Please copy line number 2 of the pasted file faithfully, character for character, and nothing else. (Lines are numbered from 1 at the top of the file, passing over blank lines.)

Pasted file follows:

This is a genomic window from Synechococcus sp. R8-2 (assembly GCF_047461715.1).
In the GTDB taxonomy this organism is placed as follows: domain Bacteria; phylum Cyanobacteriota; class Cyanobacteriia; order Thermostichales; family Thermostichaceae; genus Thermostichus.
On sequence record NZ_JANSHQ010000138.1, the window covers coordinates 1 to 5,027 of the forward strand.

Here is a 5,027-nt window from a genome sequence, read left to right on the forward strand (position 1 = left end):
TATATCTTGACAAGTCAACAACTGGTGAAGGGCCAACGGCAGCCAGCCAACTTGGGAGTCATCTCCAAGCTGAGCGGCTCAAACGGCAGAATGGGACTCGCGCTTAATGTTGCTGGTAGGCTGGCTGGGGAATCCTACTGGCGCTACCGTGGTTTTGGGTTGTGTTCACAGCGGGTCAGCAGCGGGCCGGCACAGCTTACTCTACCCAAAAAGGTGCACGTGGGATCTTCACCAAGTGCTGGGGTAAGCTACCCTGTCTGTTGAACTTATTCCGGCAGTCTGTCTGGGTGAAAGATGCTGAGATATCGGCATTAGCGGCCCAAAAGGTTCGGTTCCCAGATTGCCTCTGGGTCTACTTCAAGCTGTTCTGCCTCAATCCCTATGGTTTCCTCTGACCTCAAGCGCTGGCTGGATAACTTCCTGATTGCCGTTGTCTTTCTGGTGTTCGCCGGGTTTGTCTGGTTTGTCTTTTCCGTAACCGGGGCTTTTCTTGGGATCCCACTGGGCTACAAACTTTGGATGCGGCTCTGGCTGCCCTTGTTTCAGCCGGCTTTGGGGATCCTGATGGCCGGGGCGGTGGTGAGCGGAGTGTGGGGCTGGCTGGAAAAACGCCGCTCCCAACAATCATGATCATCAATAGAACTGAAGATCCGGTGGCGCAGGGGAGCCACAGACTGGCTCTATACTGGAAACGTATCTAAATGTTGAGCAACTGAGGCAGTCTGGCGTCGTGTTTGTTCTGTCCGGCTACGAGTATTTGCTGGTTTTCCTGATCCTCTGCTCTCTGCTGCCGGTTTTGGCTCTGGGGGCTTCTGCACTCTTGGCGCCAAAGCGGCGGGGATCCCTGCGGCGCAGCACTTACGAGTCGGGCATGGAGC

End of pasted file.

In the GTDB taxonomy this organism is placed as follows: domain Bacteria; phylum Cyanobacteriota; class Cyanobacteriia; order Thermostichales; family Thermostichaceae; genus Thermostichus.